Originally Posted by picklesandjesse
OK, I get it !!! It's going to be cold and wet, but we will not die!!( we will of course, maybe soon ) But you have to understand that 40 degrees C here in Australia
is not that great either. Can anyone recommend a heating
system that will suffice for the late spring and summer into Oct? I think it might make life a bit more bearable for us. I checked the weather
the other day where the boat is and it was -3 degrees but should be about 7 degrees to maybe 12 degrees when we arrive April 20th. Thanks for the help John
Heating is a whole science up here. Get it right and you're cosy year round. Get it wrong and you're miserable almost year round. Basically three more or less decent variants, all diesel fuel
Type 1. Pot heater (Dickinsen, Sigmar, etc.) mounted on a bulkead, with a chimney through the deck
. Plus sides: user serviceable, simple, zero electrical consumption
. Downsides: have to cut a hole in the deck
, takes up space, hard to modulate heat, soot on the sails
Type 2. Air-based forced burner truck type heater (Webasto, Eberspacher, etc.). Mounted usually engine
compartment or lazarette, exhaust
through transom or topsides, takes up no interior
space (and the unit itself is very compact). Heats via air ducts. Plus sides: can distribute heat over a larger area, very effective, relatively simple installation
, relatively inexpensive. Downsides: noise
, electrical consumption
, requires professional service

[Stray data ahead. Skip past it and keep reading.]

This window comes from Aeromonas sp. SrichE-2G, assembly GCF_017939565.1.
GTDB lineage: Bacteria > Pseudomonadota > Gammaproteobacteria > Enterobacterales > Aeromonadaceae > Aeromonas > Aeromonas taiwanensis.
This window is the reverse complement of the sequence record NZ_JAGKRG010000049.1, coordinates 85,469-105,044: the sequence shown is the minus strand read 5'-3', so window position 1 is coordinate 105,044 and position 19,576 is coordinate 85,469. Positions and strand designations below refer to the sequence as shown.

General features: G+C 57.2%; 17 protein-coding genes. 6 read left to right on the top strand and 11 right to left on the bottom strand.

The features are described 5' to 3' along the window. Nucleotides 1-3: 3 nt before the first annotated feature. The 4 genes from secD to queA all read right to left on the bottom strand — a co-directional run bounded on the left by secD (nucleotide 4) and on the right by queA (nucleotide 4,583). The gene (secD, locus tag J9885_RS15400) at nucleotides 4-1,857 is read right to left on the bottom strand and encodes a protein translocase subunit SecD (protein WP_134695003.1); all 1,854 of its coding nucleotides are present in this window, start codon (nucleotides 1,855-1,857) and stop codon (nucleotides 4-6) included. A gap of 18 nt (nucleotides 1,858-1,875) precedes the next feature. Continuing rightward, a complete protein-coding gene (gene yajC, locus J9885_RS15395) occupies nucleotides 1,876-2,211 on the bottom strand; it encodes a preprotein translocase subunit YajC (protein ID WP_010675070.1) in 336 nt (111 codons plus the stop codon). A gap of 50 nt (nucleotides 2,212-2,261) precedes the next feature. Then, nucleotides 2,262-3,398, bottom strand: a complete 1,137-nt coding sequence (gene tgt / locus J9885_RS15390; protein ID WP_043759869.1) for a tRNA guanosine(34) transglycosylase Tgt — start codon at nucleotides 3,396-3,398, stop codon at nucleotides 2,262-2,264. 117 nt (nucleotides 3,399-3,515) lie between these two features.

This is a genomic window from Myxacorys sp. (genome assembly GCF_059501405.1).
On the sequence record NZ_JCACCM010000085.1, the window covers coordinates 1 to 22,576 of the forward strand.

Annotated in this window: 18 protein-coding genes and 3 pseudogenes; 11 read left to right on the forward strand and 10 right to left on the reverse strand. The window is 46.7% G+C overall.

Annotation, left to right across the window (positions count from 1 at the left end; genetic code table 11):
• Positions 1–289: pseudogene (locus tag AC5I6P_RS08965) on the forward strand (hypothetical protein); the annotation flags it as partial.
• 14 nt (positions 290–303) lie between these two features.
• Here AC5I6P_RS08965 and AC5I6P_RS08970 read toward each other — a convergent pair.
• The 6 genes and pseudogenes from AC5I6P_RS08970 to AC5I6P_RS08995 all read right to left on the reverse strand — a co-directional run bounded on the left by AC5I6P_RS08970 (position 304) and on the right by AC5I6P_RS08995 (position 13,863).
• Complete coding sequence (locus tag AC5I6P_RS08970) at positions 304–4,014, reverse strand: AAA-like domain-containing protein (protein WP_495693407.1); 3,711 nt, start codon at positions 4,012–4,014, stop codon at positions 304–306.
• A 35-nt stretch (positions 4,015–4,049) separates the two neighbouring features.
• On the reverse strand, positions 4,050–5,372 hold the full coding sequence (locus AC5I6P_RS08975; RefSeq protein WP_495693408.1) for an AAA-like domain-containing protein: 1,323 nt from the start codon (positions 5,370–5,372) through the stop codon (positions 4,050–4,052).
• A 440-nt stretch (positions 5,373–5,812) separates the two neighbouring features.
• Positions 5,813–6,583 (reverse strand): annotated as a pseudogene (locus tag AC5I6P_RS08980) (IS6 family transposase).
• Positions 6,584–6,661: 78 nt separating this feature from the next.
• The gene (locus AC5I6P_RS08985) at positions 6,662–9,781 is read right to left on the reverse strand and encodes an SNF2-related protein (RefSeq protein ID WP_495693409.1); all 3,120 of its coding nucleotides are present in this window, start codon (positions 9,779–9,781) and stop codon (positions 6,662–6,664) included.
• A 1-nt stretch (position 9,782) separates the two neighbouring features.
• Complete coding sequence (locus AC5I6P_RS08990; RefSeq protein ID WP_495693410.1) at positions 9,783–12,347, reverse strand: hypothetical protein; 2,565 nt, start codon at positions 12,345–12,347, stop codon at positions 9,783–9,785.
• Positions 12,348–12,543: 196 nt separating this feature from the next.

, does not heat domestic hot water
Type 3. Water-based ("hydronic") forced burner truck type heater (Webasto, Eberspacher, etc.). Like Type 2 except distributes heat using water
, like a home central heating
system. Plus sides: Can distribute heat to unlimited number of different spaces, most efficient, individual modulation of heat per space, heats domestic water (a VERY big plus), quiet (if you use radiators instead of fan coils). Downsides: electrical consumption, requires professional service
, expensive (about like air conditioning).
Around here, 90% of boats under 40 feet use Type 2 and 99% of those are happy with the system. Over 50 feet, 90% of boats use Type 3. Around here, Type 1 is more for traditionalists, historic vessels, adventurous voyagers who sail far from professional help.
So there you have it in a nutshell.
One other aspect of heating is the use of engine
Domestic hot water is really important here because your tank water will be too cold to bathe in. You should have a proper calorifier
with engine coolant
loop in it and electrical immersion heater, but 99% of all cruising boats will be fitted with that from new. But not all of them have decent circulation of the coolant
through the calorifier
(don't ask me how I know), so worth checking and correcting if necessary, because this function is important.
You can also get extremely useful heat, at not great expense, and zero running costs, by running that same engine cooling
loop through a bus heater in your main cabin
. Then whenever you are motoring, you can get the cabin
nice and toasty -- and DRY -- without expending any diesel fuel
. To get the coolant through both calorifier and bus heater you might need a booster pump.
Good luck! With good heating, you will sail with pleasure year round. To lie at anchor
on a cold evening but snug and warm inside is indescribably pleasant and cosy -- one of the joys of this sport.